John Severson's SURF

John Severson revolutionized pop culture's vision of surfing and surf culture through his prolific artistic output that transverses decades and disciplines.

He began his career as a painter, selling his canvases at Long Beach State College.

These first works consisted of oil paintings, photographs, drawings, and prints relating to Hawaiian and Californian surf culture.

In 1958, Severson expanded his repertoire and created a series of popular surf movies, such as "Surf Safari," "Surf Fever," "Big Wednesday," and "Pacific Vibrations."

While his were among the first surf movies, it was the posters associated with them, hugely popular when issued in the 1950s and 1960s, that remain collector favorites today.

Showcased in these early posters, his graphic skills translated easily to Surfer magazine, which he founded in 1960.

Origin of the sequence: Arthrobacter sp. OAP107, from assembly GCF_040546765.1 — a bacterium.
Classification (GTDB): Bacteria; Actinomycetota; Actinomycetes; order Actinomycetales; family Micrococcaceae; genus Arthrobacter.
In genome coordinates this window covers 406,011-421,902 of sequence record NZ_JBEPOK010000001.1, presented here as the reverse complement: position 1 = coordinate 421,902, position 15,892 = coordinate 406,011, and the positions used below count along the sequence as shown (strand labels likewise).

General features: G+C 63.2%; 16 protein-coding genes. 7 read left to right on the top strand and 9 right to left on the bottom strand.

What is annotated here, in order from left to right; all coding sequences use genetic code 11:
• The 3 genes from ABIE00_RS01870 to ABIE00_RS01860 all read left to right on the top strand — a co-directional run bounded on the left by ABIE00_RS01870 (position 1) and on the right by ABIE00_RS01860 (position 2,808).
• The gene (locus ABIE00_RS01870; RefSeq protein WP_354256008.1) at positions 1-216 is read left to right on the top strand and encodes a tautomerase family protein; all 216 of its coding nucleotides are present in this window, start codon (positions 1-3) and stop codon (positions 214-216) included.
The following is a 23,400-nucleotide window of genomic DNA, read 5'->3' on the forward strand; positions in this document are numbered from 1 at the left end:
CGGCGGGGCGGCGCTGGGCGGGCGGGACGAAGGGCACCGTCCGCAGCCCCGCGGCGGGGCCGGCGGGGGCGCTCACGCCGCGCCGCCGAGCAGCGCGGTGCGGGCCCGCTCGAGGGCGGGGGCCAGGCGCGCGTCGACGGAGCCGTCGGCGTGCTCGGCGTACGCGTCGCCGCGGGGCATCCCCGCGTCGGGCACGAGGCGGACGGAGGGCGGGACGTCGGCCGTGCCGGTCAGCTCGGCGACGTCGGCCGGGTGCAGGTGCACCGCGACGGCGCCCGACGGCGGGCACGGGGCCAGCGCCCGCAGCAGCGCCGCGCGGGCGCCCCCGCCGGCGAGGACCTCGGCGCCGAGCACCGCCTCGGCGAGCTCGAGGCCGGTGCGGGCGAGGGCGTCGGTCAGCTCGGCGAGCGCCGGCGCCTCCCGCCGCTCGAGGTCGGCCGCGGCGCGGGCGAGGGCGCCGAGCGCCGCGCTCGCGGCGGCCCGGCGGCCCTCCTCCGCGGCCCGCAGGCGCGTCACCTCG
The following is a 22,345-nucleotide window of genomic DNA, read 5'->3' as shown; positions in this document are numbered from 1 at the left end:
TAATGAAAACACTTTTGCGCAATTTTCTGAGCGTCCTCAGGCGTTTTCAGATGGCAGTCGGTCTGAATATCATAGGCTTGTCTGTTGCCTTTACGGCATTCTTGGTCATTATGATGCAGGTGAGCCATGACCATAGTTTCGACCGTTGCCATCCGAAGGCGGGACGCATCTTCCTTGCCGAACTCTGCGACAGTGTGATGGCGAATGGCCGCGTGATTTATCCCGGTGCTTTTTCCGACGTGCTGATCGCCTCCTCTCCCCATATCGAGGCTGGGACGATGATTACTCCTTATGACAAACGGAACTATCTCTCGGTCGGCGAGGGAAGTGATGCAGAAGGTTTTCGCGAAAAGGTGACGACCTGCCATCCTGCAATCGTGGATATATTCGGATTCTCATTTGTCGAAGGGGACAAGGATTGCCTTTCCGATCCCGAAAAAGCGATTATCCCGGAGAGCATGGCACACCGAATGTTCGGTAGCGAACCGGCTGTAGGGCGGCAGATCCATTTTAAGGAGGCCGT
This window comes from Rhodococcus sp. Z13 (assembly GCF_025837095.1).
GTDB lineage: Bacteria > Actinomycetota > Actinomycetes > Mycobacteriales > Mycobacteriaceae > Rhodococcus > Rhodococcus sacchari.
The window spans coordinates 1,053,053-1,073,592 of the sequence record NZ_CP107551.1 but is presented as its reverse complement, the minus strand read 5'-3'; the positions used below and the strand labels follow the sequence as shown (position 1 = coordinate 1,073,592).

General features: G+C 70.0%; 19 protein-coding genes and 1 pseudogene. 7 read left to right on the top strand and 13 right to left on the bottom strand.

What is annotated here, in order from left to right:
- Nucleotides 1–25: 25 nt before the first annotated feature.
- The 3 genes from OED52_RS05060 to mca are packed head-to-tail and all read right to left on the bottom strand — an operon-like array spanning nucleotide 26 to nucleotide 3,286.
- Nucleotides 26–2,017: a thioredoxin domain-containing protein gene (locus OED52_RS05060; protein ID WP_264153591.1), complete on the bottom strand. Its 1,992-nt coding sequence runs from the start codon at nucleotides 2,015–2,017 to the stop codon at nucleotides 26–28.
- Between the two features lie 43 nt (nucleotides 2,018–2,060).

The magazine was the first to celebrate and revolutionize the art and sport of surfing, establishing it as a powerful pop culture phenomenon.

The first issue was a 36-page collection of black-and-white photos, cartoon sketches, and short articles - every aspect created by Severson himself.

His photographs appeared in Life, Sports Illustrated, Paris Match, and other print venues.

"John Severson's SURF" explores Severson's surf odyssey through painting, photography, film, and publishing.

It features an interview with the artist by Nathan Howe, artist, and curator at Puka Puka, Hawaii, a foreword by Gerry Lopez, surfer and co-founder of Lightning Bolt surfboards, and an afterword by Drew Kampion, author and former editor of Surfer, "John Severson's SURF" documents the birth of surf culture and serves as a testament to our ocean.

Book Details

Author: John Severson
Hardcover: 212 pages
Publisher: Damiani/ PUKA PUKA
Language: English
ISBN-10: 8862083262
ISBN-13: 978-8862083263